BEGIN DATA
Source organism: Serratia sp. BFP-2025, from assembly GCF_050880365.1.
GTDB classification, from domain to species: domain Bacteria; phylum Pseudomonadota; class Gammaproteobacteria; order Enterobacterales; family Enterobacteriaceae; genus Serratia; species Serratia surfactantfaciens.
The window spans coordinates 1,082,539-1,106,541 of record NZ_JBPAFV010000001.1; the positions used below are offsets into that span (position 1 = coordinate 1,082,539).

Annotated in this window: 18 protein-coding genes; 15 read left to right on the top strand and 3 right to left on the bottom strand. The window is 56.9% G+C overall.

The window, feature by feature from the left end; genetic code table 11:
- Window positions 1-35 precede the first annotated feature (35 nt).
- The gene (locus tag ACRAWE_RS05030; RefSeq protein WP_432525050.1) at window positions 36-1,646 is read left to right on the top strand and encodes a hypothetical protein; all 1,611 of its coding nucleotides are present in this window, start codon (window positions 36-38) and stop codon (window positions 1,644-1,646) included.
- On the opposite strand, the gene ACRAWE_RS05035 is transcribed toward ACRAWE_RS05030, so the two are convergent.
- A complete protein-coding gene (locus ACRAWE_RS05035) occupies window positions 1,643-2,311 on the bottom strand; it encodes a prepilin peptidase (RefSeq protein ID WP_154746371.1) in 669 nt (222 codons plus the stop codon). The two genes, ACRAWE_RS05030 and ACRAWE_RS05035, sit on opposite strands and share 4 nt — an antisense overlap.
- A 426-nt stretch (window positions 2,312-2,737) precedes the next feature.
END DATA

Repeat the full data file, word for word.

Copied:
Source organism: Serratia sp. BFP-2025, from assembly GCF_050880365.1.
GTDB classification, from domain to species: domain Bacteria; phylum Pseudomonadota; class Gammaproteobacteria; order Enterobacterales; family Enterobacteriaceae; genus Serratia; species Serratia surfactantfaciens.
The window spans coordinates 1,082,539-1,106,541 of record NZ_JBPAFV010000001.1; the positions used below are offsets into that span (position 1 = coordinate 1,082,539).

Annotated in this window: 18 protein-coding genes; 15 read left to right on the top strand and 3 right to left on the bottom strand. The window is 56.9% G+C overall.

The window, feature by feature from the left end; genetic code table 11:
- Window positions 1-35 precede the first annotated feature (35 nt).
- The gene (locus tag ACRAWE_RS05030; RefSeq protein WP_432525050.1) at window positions 36-1,646 is read left to right on the top strand and encodes a hypothetical protein; all 1,611 of its coding nucleotides are present in this window, start codon (window positions 36-38) and stop codon (window positions 1,644-1,646) included.
- On the opposite strand, the gene ACRAWE_RS05035 is transcribed toward ACRAWE_RS05030, so the two are convergent.
- A complete protein-coding gene (locus ACRAWE_RS05035) occupies window positions 1,643-2,311 on the bottom strand; it encodes a prepilin peptidase (RefSeq protein ID WP_154746371.1) in 669 nt (222 codons plus the stop codon). The two genes, ACRAWE_RS05030 and ACRAWE_RS05035, sit on opposite strands and share 4 nt — an antisense overlap.
- A 426-nt stretch (window positions 2,312-2,737) precedes the next feature.